Tuesday, March 26, 2019

"WeWork Made $1.8 Billion In Revenue Last Year; It Lost $1.9 Billion"

Soon to be offering stock to the investing public.
From ZeroHedge:
The bizarro world that was unleashed when the world's central banks took interest rates to zero (and in many cases, lower), coupled with purchases of $15 trillion securities, allowed countless profitless companies to flourish and thrive, with fundamental indicators such as profit margin, cash flow and net income now seen as remnants of a bygone era even as the deflationary tide that these companies unleashed upon the world as they scrambled to capture market share by undercutting prices at every point prompted those same central banks to re-evaluate their very understanding of inflation, seemingly unaware of how their actions made deflation the rule rather than the exception.

But while we have seen countless instances of companies with massive revenues generating razor thin, or negative margins, as they effectively deferred profits (indefinitely) in their pursuit of monopolistic market share, i.e., the hope of putting all their competitors out of business at which point they would finally have pricing power and will crank up prices and fees a la Amazon, and have even observed companies which - like Uber and Lyft - generate ever greater losses as their revenues rise, we had yet to encounter the shocking "new abnormal" paradigm that was just revealed by one of the "unicorn" darlings spawned by the era of cheap money.

First, here is the good news.
WeWork, the company whose communal co-working spaces are populating many of the world’s biggest cities, said that revenue last year more than doubled. Now, the not so good: the company also unveiled that its losses are not only growing even faster than its revenues, they are greater than its revenues.

In a presentation sent to CNBC on Monday, WeWork said revenue in 2018 climbed to $1.8 billion from $886 million a year earlier: an impressive increase of more than 100% to be sure. Digging into the financials shows some more commendable trends: members, or the people who pay for monthly use of WeWork’s facilities, jumped to 401,000 from 186,000, accounting for 88% of revenue. The number is even better if one uses the annualized revenue of $2.5 that was revealed by CEO Adam Neumann (who previously popularized the concept of "community-adjusted EBITDA") in January.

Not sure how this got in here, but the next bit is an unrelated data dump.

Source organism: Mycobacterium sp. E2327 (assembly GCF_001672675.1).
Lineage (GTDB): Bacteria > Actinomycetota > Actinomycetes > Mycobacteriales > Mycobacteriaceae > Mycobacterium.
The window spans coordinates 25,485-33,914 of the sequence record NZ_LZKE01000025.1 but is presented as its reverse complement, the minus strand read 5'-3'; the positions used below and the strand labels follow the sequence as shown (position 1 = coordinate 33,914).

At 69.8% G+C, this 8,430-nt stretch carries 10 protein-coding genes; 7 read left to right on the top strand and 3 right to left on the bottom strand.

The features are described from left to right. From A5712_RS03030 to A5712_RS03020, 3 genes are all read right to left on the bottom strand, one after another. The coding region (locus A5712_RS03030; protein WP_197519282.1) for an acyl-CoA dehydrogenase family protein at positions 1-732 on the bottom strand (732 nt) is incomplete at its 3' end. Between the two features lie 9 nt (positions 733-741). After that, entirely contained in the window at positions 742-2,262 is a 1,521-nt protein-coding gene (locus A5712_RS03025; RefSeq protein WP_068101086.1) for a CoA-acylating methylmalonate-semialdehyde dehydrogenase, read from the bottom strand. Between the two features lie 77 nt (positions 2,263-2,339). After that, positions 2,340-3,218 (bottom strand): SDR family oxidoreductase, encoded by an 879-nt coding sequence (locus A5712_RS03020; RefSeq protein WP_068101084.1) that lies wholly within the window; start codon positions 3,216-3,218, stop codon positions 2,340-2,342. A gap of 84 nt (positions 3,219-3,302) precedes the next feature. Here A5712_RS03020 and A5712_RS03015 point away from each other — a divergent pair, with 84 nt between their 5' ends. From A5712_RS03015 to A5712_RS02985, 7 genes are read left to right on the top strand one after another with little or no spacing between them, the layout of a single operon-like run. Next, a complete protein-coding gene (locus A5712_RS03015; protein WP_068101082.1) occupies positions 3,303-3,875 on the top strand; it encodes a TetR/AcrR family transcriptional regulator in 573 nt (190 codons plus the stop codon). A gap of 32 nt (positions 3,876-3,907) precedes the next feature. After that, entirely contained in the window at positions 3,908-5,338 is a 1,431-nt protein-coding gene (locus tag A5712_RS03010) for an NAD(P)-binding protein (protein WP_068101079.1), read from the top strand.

Here is where things get especially bizarre: while the company's revenue surged in 2018 to $1.8, this was more than offset by the company's loss, which in 2018 exploded to $1.9 billion, up from $933 million in 2017. 

In other words, not only did the company not generate anything remotely close to a profit: you know, the primary reason for a corporation to exist in the first place, but it spent more than $1 for every dollar it brought in as revenue for the second year in a row. Effectively, WeWork is handing out free money and for what reason? Simple: just like Amazon, it is desperate to undercut its competitors on price in hopes of eventually cornering enough of the market and creating enough pricing power allowing it to one day, somehow, generate a profit....MORE